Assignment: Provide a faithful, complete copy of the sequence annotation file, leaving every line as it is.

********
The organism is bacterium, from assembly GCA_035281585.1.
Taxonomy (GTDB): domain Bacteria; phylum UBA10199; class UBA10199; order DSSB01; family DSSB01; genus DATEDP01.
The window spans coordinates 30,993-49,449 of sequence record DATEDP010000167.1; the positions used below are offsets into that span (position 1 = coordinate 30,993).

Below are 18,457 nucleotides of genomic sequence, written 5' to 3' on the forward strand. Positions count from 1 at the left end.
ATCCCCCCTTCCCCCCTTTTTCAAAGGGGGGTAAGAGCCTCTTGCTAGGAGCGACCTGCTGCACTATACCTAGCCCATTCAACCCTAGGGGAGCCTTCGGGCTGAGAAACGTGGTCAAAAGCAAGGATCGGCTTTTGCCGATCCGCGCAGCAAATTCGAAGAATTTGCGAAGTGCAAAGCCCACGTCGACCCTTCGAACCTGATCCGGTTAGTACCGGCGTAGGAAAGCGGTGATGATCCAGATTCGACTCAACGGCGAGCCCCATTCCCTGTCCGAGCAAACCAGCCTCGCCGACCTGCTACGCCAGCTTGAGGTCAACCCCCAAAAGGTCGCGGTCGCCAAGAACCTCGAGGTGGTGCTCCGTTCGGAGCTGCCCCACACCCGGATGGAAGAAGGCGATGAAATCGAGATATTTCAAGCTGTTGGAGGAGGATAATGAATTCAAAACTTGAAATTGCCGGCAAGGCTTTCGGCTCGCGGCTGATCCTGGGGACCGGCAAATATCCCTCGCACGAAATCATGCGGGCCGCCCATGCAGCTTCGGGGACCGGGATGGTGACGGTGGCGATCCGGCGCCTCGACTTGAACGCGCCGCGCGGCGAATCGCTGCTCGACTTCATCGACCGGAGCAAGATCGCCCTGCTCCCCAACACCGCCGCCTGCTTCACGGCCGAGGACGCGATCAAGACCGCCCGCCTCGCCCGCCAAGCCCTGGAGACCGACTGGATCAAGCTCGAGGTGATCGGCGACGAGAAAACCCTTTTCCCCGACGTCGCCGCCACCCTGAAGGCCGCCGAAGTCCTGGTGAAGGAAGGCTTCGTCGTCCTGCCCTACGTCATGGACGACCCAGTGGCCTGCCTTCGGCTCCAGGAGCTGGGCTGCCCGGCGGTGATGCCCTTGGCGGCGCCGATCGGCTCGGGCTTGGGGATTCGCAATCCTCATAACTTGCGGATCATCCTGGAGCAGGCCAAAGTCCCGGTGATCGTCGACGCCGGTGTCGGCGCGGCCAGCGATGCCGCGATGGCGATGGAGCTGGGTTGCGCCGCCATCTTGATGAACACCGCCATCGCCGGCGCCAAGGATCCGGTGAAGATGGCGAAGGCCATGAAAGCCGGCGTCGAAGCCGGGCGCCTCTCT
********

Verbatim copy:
The organism is bacterium, from assembly GCA_035281585.1.
Taxonomy (GTDB): domain Bacteria; phylum UBA10199; class UBA10199; order DSSB01; family DSSB01; genus DATEDP01.
The window spans coordinates 30,993-49,449 of sequence record DATEDP010000167.1; the positions used below are offsets into that span (position 1 = coordinate 30,993).

Below are 18,457 nucleotides of genomic sequence, written 5' to 3' on the forward strand. Positions count from 1 at the left end.
ATCCCCCCTTCCCCCCTTTTTCAAAGGGGGGTAAGAGCCTCTTGCTAGGAGCGACCTGCTGCACTATACCTAGCCCATTCAACCCTAGGGGAGCCTTCGGGCTGAGAAACGTGGTCAAAAGCAAGGATCGGCTTTTGCCGATCCGCGCAGCAAATTCGAAGAATTTGCGAAGTGCAAAGCCCACGTCGACCCTTCGAACCTGATCCGGTTAGTACCGGCGTAGGAAAGCGGTGATGATCCAGATTCGACTCAACGGCGAGCCCCATTCCCTGTCCGAGCAAACCAGCCTCGCCGACCTGCTACGCCAGCTTGAGGTCAACCCCCAAAAGGTCGCGGTCGCCAAGAACCTCGAGGTGGTGCTCCGTTCGGAGCTGCCCCACACCCGGATGGAAGAAGGCGATGAAATCGAGATATTTCAAGCTGTTGGAGGAGGATAATGAATTCAAAACTTGAAATTGCCGGCAAGGCTTTCGGCTCGCGGCTGATCCTGGGGACCGGCAAATATCCCTCGCACGAAATCATGCGGGCCGCCCATGCAGCTTCGGGGACCGGGATGGTGACGGTGGCGATCCGGCGCCTCGACTTGAACGCGCCGCGCGGCGAATCGCTGCTCGACTTCATCGACCGGAGCAAGATCGCCCTGCTCCCCAACACCGCCGCCTGCTTCACGGCCGAGGACGCGATCAAGACCGCCCGCCTCGCCCGCCAAGCCCTGGAGACCGACTGGATCAAGCTCGAGGTGATCGGCGACGAGAAAACCCTTTTCCCCGACGTCGCCGCCACCCTGAAGGCCGCCGAAGTCCTGGTGAAGGAAGGCTTCGTCGTCCTGCCCTACGTCATGGACGACCCAGTGGCCTGCCTTCGGCTCCAGGAGCTGGGCTGCCCGGCGGTGATGCCCTTGGCGGCGCCGATCGGCTCGGGCTTGGGGATTCGCAATCCTCATAACTTGCGGATCATCCTGGAGCAGGCCAAAGTCCCGGTGATCGTCGACGCCGGTGTCGGCGCGGCCAGCGATGCCGCGATGGCGATGGAGCTGGGTTGCGCCGCCATCTTGATGAACACCGCCATCGCCGGCGCCAAGGATCCGGTGAAGATGGCGAAGGCCATGAAAGCCGGCGTCGAAGCCGGGCGCCTCTCT